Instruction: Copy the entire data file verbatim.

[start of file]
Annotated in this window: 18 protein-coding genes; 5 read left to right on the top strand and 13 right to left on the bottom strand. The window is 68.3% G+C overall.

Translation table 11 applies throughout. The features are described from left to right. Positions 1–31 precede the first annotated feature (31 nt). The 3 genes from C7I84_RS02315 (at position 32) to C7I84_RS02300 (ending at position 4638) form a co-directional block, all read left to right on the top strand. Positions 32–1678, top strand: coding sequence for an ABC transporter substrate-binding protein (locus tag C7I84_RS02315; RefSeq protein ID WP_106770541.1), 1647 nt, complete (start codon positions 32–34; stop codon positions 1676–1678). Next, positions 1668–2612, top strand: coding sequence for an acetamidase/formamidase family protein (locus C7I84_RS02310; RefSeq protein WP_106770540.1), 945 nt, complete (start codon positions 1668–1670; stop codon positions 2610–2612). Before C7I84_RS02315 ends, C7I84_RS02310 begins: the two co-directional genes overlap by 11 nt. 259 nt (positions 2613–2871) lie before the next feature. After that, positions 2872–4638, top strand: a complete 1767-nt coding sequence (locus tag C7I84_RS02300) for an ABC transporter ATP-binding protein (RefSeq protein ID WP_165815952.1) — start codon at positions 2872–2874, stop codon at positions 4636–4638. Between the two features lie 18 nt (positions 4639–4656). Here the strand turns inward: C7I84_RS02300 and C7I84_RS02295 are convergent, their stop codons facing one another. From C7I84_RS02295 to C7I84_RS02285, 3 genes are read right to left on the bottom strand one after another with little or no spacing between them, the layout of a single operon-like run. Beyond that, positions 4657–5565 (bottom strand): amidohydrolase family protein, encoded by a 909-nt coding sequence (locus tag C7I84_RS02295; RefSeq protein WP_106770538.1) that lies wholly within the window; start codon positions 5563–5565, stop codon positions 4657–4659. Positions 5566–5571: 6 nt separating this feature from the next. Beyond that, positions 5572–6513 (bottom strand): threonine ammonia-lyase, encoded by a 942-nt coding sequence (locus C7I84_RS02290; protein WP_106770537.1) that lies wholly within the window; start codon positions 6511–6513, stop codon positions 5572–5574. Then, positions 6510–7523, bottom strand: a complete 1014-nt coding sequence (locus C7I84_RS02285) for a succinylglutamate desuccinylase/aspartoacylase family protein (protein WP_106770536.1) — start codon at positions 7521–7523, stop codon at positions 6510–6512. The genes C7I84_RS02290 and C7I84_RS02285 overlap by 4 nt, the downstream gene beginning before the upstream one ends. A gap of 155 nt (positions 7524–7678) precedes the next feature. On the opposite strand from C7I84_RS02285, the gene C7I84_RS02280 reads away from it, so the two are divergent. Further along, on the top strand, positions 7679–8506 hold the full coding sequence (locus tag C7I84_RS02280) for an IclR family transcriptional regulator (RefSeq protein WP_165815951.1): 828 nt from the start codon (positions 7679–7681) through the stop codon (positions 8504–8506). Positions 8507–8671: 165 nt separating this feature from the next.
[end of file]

Annotated in this window: 18 protein-coding genes; 5 read left to right on the top strand and 13 right to left on the bottom strand. The window is 68.3% G+C overall.

Translation table 11 applies throughout. The features are described from left to right. Positions 1–31 precede the first annotated feature (31 nt). The 3 genes from C7I84_RS02315 (at position 32) to C7I84_RS02300 (ending at position 4638) form a co-directional block, all read left to right on the top strand. Positions 32–1678, top strand: coding sequence for an ABC transporter substrate-binding protein (locus tag C7I84_RS02315; RefSeq protein ID WP_106770541.1), 1647 nt, complete (start codon positions 32–34; stop codon positions 1676–1678). Next, positions 1668–2612, top strand: coding sequence for an acetamidase/formamidase family protein (locus C7I84_RS02310; RefSeq protein WP_106770540.1), 945 nt, complete (start codon positions 1668–1670; stop codon positions 2610–2612). Before C7I84_RS02315 ends, C7I84_RS02310 begins: the two co-directional genes overlap by 11 nt. 259 nt (positions 2613–2871) lie before the next feature. After that, positions 2872–4638, top strand: a complete 1767-nt coding sequence (locus tag C7I84_RS02300) for an ABC transporter ATP-binding protein (RefSeq protein ID WP_165815952.1) — start codon at positions 2872–2874, stop codon at positions 4636–4638. Between the two features lie 18 nt (positions 4639–4656). Here the strand turns inward: C7I84_RS02300 and C7I84_RS02295 are convergent, their stop codons facing one another. From C7I84_RS02295 to C7I84_RS02285, 3 genes are read right to left on the bottom strand one after another with little or no spacing between them, the layout of a single operon-like run. Beyond that, positions 4657–5565 (bottom strand): amidohydrolase family protein, encoded by a 909-nt coding sequence (locus tag C7I84_RS02295; RefSeq protein WP_106770538.1) that lies wholly within the window; start codon positions 5563–5565, stop codon positions 4657–4659. Positions 5566–5571: 6 nt separating this feature from the next. Beyond that, positions 5572–6513 (bottom strand): threonine ammonia-lyase, encoded by a 942-nt coding sequence (locus C7I84_RS02290; protein WP_106770537.1) that lies wholly within the window; start codon positions 6511–6513, stop codon positions 5572–5574. Then, positions 6510–7523, bottom strand: a complete 1014-nt coding sequence (locus C7I84_RS02285) for a succinylglutamate desuccinylase/aspartoacylase family protein (protein WP_106770536.1) — start codon at positions 7521–7523, stop codon at positions 6510–6512. The genes C7I84_RS02290 and C7I84_RS02285 overlap by 4 nt, the downstream gene beginning before the upstream one ends. A gap of 155 nt (positions 7524–7678) precedes the next feature. On the opposite strand from C7I84_RS02285, the gene C7I84_RS02280 reads away from it, so the two are divergent. Further along, on the top strand, positions 7679–8506 hold the full coding sequence (locus tag C7I84_RS02280) for an IclR family transcriptional regulator (RefSeq protein WP_165815951.1): 828 nt from the start codon (positions 7679–7681) through the stop codon (positions 8504–8506). Positions 8507–8671: 165 nt separating this feature from the next.